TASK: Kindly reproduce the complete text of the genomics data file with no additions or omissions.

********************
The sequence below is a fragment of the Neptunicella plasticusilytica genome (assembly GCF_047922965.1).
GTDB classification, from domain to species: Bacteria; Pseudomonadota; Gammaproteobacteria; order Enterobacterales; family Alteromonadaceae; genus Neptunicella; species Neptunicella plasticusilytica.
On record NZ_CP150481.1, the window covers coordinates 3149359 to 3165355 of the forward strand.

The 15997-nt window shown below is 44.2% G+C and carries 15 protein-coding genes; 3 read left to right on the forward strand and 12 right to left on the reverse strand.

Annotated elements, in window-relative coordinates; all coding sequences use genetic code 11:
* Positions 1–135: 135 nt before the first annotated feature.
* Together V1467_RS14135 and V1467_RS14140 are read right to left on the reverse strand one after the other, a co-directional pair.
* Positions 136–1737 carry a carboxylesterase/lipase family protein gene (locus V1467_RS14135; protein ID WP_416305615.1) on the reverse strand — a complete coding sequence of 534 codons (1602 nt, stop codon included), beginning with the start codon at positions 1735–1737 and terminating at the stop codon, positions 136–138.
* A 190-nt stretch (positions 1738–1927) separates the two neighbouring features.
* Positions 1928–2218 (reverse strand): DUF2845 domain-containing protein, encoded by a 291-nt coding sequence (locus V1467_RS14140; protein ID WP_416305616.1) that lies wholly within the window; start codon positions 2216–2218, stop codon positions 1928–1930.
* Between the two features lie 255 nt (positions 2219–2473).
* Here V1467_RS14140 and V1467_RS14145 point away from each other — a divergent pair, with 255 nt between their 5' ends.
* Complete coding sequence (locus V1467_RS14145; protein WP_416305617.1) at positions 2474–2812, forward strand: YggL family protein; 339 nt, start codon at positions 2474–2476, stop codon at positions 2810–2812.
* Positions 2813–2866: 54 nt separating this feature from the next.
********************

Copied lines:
The sequence below is a fragment of the Neptunicella plasticusilytica genome (assembly GCF_047922965.1).
GTDB classification, from domain to species: Bacteria; Pseudomonadota; Gammaproteobacteria; order Enterobacterales; family Alteromonadaceae; genus Neptunicella; species Neptunicella plasticusilytica.
On record NZ_CP150481.1, the window covers coordinates 3149359 to 3165355 of the forward strand.

The 15997-nt window shown below is 44.2% G+C and carries 15 protein-coding genes; 3 read left to right on the forward strand and 12 right to left on the reverse strand.

Annotated elements, in window-relative coordinates; all coding sequences use genetic code 11:
* Positions 1–135: 135 nt before the first annotated feature.
* Together V1467_RS14135 and V1467_RS14140 are read right to left on the reverse strand one after the other, a co-directional pair.
* Positions 136–1737 carry a carboxylesterase/lipase family protein gene (locus V1467_RS14135; protein ID WP_416305615.1) on the reverse strand — a complete coding sequence of 534 codons (1602 nt, stop codon included), beginning with the start codon at positions 1735–1737 and terminating at the stop codon, positions 136–138.
* A 190-nt stretch (positions 1738–1927) separates the two neighbouring features.
* Positions 1928–2218 (reverse strand): DUF2845 domain-containing protein, encoded by a 291-nt coding sequence (locus V1467_RS14140; protein ID WP_416305616.1) that lies wholly within the window; start codon positions 2216–2218, stop codon positions 1928–1930.
* Between the two features lie 255 nt (positions 2219–2473).
* Here V1467_RS14140 and V1467_RS14145 point away from each other — a divergent pair, with 255 nt between their 5' ends.
* Complete coding sequence (locus V1467_RS14145; protein WP_416305617.1) at positions 2474–2812, forward strand: YggL family protein; 339 nt, start codon at positions 2474–2476, stop codon at positions 2810–2812.
* Positions 2813–2866: 54 nt separating this feature from the next.